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‘Largest Art Theft’: 50 Years of Searching for the Stolen Fogg Coins

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{shortcode-24643cedbe14221289878261864001a8ceef067a}n a December night in 1973, five armed men broke into Harvard’s Fogg Art Museum and stole more than 6,000 ancient Greek and Roman coins — an incident that The Crimson reported at the time was “believed to be the largest art theft in U.S. history.”

Minted between the seventh century B.C.E. and the fourth century C.E., the silver, gold, and bronze coins were worth approximately $2 million — more than $8.5 million today. A University press release after the theft said they were a “fundamental” and “irreplaceable” part of Harvard’s teaching collection.

In the following months and years, the University and federal law enforcement mobilized to find and catalog the missing coins. With the work of more than 40 FBI agents assigned to the case, approximately 85 percent of the original collection has since been retrieved.

Still, the theft’s legacy lives on in the minds of art enthusiasts. Laure Marest, the current associate curator of ancient coins at the Harvard Art Museums, said the “traumatic” event continues to be remembered by museum staff.

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A Nighttime Robbery

On Dec. 1, 1973, a 20-year-old man left a brown paper bag labeled “Coop” with the Fogg Museum security guards.

A few hours later, after the museum had closed, a guard received a call from a “Mr. Ryan” claiming that he had forgotten his bag and would be coming around to pick it up. When the man came to pick up the bag at around midnight, he produced a revolver.

A simple pickup quickly transformed into an armed robbery.

Four other armed men followed the supposed Mr. Ryan, taking the guard’s key ring to the coin room and smashing open the cases.

As none of the thieves were art historians, they also mistakenly broke into display cases holding replicas of coins actually held in the British Museum before realizing that they were fake and had no backside.

The Fogg Museum didn’t know what would happen to the stolen coins: whether they would be distributed across the country, sold at auctions, buried in backyards, or even melted down for their gold and silver content.

A few months after the theft, authorities found more than 3,000 of the stolen coins buried in Rhode Island. Less than one month later, more than 800 coins were found in Montreal when police arrested an American art smuggler.

As coins were returned to the Fogg, museum staff and graduate students at Harvard worked to identify and catalog them — a difficult task given the lack of photo documentation or even a complete list of the original coin collection.

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Meanwhile, the police investigation continued and, in 1976, the thieves were brought to trial and convicted. In 1979, five-month investigation culminated in the State Police working with an informant to uncover an additional 2,883 coins.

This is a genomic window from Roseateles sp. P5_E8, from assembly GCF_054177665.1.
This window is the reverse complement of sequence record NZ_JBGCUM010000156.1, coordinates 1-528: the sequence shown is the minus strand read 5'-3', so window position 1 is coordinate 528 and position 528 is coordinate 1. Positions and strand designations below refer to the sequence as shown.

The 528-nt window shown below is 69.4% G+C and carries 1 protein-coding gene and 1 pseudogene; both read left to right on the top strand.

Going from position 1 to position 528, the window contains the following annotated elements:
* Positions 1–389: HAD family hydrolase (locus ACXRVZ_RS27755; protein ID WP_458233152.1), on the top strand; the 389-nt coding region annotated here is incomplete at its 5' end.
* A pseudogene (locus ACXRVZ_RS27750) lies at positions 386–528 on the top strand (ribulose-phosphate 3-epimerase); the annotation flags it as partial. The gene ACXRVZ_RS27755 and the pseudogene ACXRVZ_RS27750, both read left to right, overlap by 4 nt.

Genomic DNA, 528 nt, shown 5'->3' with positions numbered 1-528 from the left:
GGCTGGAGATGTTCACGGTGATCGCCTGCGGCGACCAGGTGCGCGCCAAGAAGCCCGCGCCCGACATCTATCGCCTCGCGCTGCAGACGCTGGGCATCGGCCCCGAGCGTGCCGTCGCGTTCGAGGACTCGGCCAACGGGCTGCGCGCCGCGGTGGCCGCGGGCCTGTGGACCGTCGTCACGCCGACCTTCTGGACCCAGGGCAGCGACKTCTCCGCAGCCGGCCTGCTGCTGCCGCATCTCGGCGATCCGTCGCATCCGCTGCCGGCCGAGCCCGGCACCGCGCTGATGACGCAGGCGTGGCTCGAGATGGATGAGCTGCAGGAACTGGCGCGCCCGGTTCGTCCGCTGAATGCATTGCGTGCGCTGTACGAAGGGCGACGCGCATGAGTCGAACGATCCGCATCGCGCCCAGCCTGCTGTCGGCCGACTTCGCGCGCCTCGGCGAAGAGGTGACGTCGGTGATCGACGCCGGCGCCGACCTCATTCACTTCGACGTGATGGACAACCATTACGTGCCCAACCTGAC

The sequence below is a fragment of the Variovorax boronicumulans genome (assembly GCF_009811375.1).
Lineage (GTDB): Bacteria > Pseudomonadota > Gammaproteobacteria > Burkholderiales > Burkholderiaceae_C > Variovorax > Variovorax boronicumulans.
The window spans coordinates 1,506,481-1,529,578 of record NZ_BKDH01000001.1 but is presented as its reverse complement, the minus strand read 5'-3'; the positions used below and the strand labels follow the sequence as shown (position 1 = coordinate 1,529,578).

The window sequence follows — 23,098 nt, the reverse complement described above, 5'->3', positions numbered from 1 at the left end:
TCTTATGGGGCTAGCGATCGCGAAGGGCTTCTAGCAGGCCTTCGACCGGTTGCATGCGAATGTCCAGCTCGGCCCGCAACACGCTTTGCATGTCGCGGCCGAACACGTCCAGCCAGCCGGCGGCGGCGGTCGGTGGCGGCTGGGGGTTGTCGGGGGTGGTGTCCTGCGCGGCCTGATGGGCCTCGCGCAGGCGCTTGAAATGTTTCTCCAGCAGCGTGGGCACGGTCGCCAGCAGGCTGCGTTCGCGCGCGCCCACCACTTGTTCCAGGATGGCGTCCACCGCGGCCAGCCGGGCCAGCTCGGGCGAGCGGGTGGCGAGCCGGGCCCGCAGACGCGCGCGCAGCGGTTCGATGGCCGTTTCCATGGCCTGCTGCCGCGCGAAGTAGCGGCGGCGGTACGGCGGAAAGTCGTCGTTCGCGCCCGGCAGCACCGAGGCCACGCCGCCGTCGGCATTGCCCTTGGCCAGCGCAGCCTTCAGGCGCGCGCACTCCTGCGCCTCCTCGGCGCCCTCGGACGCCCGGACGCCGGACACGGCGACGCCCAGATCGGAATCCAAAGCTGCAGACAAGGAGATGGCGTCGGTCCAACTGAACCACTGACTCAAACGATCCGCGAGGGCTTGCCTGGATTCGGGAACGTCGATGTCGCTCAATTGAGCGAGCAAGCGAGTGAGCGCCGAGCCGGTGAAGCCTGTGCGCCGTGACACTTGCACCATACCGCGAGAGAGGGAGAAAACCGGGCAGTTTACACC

This brought the total number of recovered coins to 6,773, which has remained largely unchanged since. Over the past four decades, a few small coin discoveries have been made, including in 1994, when a building custodian found one coin under the edge of the rubber carpet in the coin room.

Completing the Collection

Fifty years after the theft, the Harvard Art Museums has beefed up security and is now embarking on a new plan to retrieve the roughly 15 percent of stolen coins still missing today.

After her appointment as the associate curator of ancient coins in 2023, Marest initiated a two-part plan.

Phase one entailed working with graduate students to build an online inventory based upon photographs of part of the collection, while phase two involved hiring computer science students to comb through art auction listings from the past 15 years to find matches using artificial intelligence.

According to Marest, when the coin investigations were still ongoing in the 1970s, there were no “aggregated databases.”

“So checking to see if anything would show up on the art market would entail manually checking every single auction catalog and also having an incredible visual memory,” she said.

The advent of AI simplified the task. Marest said the plan is “only possible now with those databases.”

With most of the coins recovered, visitors can view parts of the collection in the Harvard Art Museums’ permanent exhibition — and even request to hold many of the formerly stolen coins with their hands.

Despite the public access, the Harvard Art Museums isn’t taking any chances.

When asked about the updated security measures, Marest shook her head and said, “I can’t discuss that.”

—Staff writer Xinni (Sunshine) Chen can be reached at sunshine.chen@thecrimson.com. Follow her on X @sunshine_cxn.

—Staff writer Julian J. Giordano can be reached at julian.giordano@thecrimson.com. Follow him on X @jjgiordano1 or on Threads @julianjgiordano.

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